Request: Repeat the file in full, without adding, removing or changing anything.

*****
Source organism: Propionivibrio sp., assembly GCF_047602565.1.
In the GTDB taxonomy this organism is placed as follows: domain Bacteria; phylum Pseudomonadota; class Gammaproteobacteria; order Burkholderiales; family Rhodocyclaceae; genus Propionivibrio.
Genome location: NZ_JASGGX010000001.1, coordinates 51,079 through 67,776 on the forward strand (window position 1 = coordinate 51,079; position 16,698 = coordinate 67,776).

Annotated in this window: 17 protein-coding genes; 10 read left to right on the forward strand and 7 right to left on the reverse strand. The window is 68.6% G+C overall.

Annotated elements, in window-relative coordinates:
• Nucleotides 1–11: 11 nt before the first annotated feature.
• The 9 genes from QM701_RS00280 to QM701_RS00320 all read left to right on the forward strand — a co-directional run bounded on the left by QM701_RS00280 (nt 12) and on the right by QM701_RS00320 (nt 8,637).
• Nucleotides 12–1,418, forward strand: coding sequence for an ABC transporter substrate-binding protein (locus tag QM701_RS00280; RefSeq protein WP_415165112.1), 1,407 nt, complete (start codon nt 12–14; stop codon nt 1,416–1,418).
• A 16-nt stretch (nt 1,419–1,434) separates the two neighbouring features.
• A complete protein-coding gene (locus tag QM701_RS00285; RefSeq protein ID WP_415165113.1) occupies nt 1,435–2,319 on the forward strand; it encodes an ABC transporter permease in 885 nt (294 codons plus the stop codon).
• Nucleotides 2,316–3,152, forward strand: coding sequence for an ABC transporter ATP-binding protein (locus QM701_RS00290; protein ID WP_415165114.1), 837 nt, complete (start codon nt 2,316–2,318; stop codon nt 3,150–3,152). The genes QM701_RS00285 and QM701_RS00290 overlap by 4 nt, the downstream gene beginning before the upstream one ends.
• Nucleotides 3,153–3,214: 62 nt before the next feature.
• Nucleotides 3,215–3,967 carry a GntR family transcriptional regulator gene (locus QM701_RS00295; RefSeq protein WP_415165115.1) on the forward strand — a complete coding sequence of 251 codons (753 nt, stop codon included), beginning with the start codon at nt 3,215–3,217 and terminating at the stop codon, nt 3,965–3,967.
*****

Source organism: Propionivibrio sp., assembly GCF_047602565.1.
In the GTDB taxonomy this organism is placed as follows: domain Bacteria; phylum Pseudomonadota; class Gammaproteobacteria; order Burkholderiales; family Rhodocyclaceae; genus Propionivibrio.
Genome location: NZ_JASGGX010000001.1, coordinates 51,079 through 67,776 on the forward strand (window position 1 = coordinate 51,079; position 16,698 = coordinate 67,776).

Annotated in this window: 17 protein-coding genes; 10 read left to right on the forward strand and 7 right to left on the reverse strand. The window is 68.6% G+C overall.

Annotated elements, in window-relative coordinates:
• Nucleotides 1–11: 11 nt before the first annotated feature.
• The 9 genes from QM701_RS00280 to QM701_RS00320 all read left to right on the forward strand — a co-directional run bounded on the left by QM701_RS00280 (nt 12) and on the right by QM701_RS00320 (nt 8,637).
• Nucleotides 12–1,418, forward strand: coding sequence for an ABC transporter substrate-binding protein (locus tag QM701_RS00280; RefSeq protein WP_415165112.1), 1,407 nt, complete (start codon nt 12–14; stop codon nt 1,416–1,418).
• A 16-nt stretch (nt 1,419–1,434) separates the two neighbouring features.
• A complete protein-coding gene (locus tag QM701_RS00285; RefSeq protein ID WP_415165113.1) occupies nt 1,435–2,319 on the forward strand; it encodes an ABC transporter permease in 885 nt (294 codons plus the stop codon).
• Nucleotides 2,316–3,152, forward strand: coding sequence for an ABC transporter ATP-binding protein (locus QM701_RS00290; protein ID WP_415165114.1), 837 nt, complete (start codon nt 2,316–2,318; stop codon nt 3,150–3,152). The genes QM701_RS00285 and QM701_RS00290 overlap by 4 nt, the downstream gene beginning before the upstream one ends.
• Nucleotides 3,153–3,214: 62 nt before the next feature.
• Nucleotides 3,215–3,967 carry a GntR family transcriptional regulator gene (locus QM701_RS00295; RefSeq protein WP_415165115.1) on the forward strand — a complete coding sequence of 251 codons (753 nt, stop codon included), beginning with the start codon at nt 3,215–3,217 and terminating at the stop codon, nt 3,965–3,967.